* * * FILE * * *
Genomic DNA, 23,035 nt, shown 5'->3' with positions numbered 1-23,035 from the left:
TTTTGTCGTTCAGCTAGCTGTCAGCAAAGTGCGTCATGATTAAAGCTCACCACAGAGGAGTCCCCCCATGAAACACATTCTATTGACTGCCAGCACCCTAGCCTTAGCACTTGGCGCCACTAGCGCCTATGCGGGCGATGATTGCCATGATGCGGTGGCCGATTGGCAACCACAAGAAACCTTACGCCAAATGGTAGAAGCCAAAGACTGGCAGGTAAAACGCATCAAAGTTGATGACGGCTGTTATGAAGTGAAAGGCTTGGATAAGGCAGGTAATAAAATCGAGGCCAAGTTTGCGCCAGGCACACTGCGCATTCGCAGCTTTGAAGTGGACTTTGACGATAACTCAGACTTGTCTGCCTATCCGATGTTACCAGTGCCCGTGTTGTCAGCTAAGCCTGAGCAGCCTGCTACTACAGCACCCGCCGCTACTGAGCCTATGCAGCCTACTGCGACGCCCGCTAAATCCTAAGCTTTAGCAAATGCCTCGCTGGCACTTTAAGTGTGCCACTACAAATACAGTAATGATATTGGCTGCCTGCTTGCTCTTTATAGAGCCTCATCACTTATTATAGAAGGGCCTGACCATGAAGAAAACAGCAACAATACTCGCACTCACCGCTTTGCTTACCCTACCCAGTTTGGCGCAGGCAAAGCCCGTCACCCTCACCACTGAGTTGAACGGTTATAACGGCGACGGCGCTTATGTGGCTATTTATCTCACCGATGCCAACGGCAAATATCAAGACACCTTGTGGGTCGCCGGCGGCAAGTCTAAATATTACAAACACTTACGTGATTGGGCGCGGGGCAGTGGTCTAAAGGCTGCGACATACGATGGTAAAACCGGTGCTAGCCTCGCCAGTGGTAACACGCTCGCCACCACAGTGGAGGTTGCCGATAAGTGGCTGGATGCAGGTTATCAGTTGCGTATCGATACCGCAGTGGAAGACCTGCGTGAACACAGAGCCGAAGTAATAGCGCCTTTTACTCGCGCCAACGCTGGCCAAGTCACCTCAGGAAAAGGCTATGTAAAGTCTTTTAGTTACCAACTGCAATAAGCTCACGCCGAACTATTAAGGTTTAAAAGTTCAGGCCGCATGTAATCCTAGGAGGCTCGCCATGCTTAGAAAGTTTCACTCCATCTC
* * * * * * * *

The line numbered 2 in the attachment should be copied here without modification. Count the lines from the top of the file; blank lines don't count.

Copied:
TTTTGTCGTTCAGCTAGCTGTCAGCAAAGTGCGTCATGATTAAAGCTCACCACAGAGGAGTCCCCCCATGAAACACATTCTATTGACTGCCAGCACCCTAGCCTTAGCACTTGGCGCCACTAGCGCCTATGCGGGCGATGATTGCCATGATGCGGTGGCCGATTGGCAACCACAAGAAACCTTACGCCAAATGGTAGAAGCCAAAGACTGGCAGGTAAAACGCATCAAAGTTGATGACGGCTGTTATGAAGTGAAAGGCTTGGATAAGGCAGGTAATAAAATCGAGGCCAAGTTTGCGCCAGGCACACTGCGCATTCGCAGCTTTGAAGTGGACTTTGACGATAACTCAGACTTGTCTGCCTATCCGATGTTACCAGTGCCCGTGTTGTCAGCTAAGCCTGAGCAGCCTGCTACTACAGCACCCGCCGCTACTGAGCCTATGCAGCCTACTGCGACGCCCGCTAAATCCTAAGCTTTAGCAAATGCCTCGCTGGCACTTTAAGTGTGCCACTACAAATACAGTAATGATATTGGCTGCCTGCTTGCTCTTTATAGAGCCTCATCACTTATTATAGAAGGGCCTGACCATGAAGAAAACAGCAACAATACTCGCACTCACCGCTTTGCTTACCCTACCCAGTTTGGCGCAGGCAAAGCCCGTCACCCTCACCACTGAGTTGAACGGTTATAACGGCGACGGCGCTTATGTGGCTATTTATCTCACCGATGCCAACGGCAAATATCAAGACACCTTGTGGGTCGCCGGCGGCAAGTCTAAATATTACAAACACTTACGTGATTGGGCGCGGGGCAGTGGTCTAAAGGCTGCGACATACGATGGTAAAACCGGTGCTAGCCTCGCCAGTGGTAACACGCTCGCCACCACAGTGGAGGTTGCCGATAAGTGGCTGGATGCAGGTTATCAGTTGCGTATCGATACCGCAGTGGAAGACCTGCGTGAACACAGAGCCGAAGTAATAGCGCCTTTTACTCGCGCCAACGCTGGCCAAGTCACCTCAGGAAAAGGCTATGTAAAGTCTTTTAGTTACCAACTGCAATAAGCTCACGCCGAACTATTAAGGTTTAAAAGTTCAGGCCGCATGTAATCCTAGGAGGCTCGCCATGCTTAGAAAGTTTCACTCCATCTC